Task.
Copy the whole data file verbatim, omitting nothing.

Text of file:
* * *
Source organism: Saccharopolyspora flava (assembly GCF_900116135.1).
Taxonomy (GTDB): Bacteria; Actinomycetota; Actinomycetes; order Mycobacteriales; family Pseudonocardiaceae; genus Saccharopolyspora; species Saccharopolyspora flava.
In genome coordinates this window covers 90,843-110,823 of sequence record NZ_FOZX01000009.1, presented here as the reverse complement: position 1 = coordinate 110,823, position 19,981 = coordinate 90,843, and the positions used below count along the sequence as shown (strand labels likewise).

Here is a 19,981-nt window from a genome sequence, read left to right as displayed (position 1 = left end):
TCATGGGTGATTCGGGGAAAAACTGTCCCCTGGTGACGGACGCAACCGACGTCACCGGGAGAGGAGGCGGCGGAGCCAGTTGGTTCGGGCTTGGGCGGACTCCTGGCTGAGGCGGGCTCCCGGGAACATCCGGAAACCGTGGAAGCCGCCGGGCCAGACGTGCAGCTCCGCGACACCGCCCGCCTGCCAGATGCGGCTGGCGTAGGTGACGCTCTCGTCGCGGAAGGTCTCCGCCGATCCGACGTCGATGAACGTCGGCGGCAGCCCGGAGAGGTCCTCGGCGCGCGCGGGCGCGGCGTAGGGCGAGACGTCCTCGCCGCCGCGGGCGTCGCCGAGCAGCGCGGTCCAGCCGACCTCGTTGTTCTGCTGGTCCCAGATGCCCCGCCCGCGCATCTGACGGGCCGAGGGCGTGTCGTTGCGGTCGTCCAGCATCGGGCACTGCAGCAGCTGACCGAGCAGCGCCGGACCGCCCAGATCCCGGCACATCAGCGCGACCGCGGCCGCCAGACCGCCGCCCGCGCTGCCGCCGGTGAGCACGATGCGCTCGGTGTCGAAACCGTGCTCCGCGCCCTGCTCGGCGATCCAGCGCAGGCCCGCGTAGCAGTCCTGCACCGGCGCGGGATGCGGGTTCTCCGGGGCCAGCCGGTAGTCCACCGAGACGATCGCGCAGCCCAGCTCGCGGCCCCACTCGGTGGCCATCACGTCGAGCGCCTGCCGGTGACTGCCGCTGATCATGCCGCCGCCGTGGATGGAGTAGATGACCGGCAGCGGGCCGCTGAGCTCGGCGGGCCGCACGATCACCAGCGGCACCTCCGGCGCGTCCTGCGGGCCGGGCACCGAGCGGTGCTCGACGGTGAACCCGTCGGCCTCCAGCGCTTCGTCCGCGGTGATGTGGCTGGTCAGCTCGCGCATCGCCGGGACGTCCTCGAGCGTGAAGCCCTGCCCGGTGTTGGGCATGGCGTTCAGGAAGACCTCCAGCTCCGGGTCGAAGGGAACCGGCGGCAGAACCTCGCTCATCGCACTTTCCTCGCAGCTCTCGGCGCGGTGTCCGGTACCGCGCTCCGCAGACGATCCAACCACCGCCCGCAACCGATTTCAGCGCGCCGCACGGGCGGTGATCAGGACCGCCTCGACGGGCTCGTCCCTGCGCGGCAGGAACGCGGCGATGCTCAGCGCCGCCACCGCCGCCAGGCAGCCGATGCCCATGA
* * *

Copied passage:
Source organism: Saccharopolyspora flava (assembly GCF_900116135.1).
Taxonomy (GTDB): Bacteria; Actinomycetota; Actinomycetes; order Mycobacteriales; family Pseudonocardiaceae; genus Saccharopolyspora; species Saccharopolyspora flava.
In genome coordinates this window covers 90,843-110,823 of sequence record NZ_FOZX01000009.1, presented here as the reverse complement: position 1 = coordinate 110,823, position 19,981 = coordinate 90,843, and the positions used below count along the sequence as shown (strand labels likewise).

Here is a 19,981-nt window from a genome sequence, read left to right as displayed (position 1 = left end):
TCATGGGTGATTCGGGGAAAAACTGTCCCCTGGTGACGGACGCAACCGACGTCACCGGGAGAGGAGGCGGCGGAGCCAGTTGGTTCGGGCTTGGGCGGACTCCTGGCTGAGGCGGGCTCCCGGGAACATCCGGAAACCGTGGAAGCCGCCGGGCCAGACGTGCAGCTCCGCGACACCGCCCGCCTGCCAGATGCGGCTGGCGTAGGTGACGCTCTCGTCGCGGAAGGTCTCCGCCGATCCGACGTCGATGAACGTCGGCGGCAGCCCGGAGAGGTCCTCGGCGCGCGCGGGCGCGGCGTAGGGCGAGACGTCCTCGCCGCCGCGGGCGTCGCCGAGCAGCGCGGTCCAGCCGACCTCGTTGTTCTGCTGGTCCCAGATGCCCCGCCCGCGCATCTGACGGGCCGAGGGCGTGTCGTTGCGGTCGTCCAGCATCGGGCACTGCAGCAGCTGACCGAGCAGCGCCGGACCGCCCAGATCCCGGCACATCAGCGCGACCGCGGCCGCCAGACCGCCGCCCGCGCTGCCGCCGGTGAGCACGATGCGCTCGGTGTCGAAACCGTGCTCCGCGCCCTGCTCGGCGATCCAGCGCAGGCCCGCGTAGCAGTCCTGCACCGGCGCGGGATGCGGGTTCTCCGGGGCCAGCCGGTAGTCCACCGAGACGATCGCGCAGCCCAGCTCGCGGCCCCACTCGGTGGCCATCACGTCGAGCGCCTGCCGGTGACTGCCGCTGATCATGCCGCCGCCGTGGATGGAGTAGATGACCGGCAGCGGGCCGCTGAGCTCGGCGGGCCGCACGATCACCAGCGGCACCTCCGGCGCGTCCTGCGGGCCGGGCACCGAGCGGTGCTCGACGGTGAACCCGTCGGCCTCCAGCGCTTCGTCCGCGGTGATGTGGCTGGTCAGCTCGCGCATCGCCGGGACGTCCTCGAGCGTGAAGCCCTGCCCGGTGTTGGGCATGGCGTTCAGGAAGACCTCCAGCTCCGGGTCGAAGGGAACCGGCGGCAGAACCTCGCTCATCGCACTTTCCTCGCAGCTCTCGGCGCGGTGTCCGGTACCGCGCTCCGCAGACGATCCAACCACCGCCCGCAACCGATTTCAGCGCGCCGCACGGGCGGTGATCAGGACCGCCTCGACGGGCTCGTCCCTGCGCGGCAGGAACGCGGCGATGCTCAGCGCCGCCACCGCCGCCAGGCAGCCGATGCCCATGA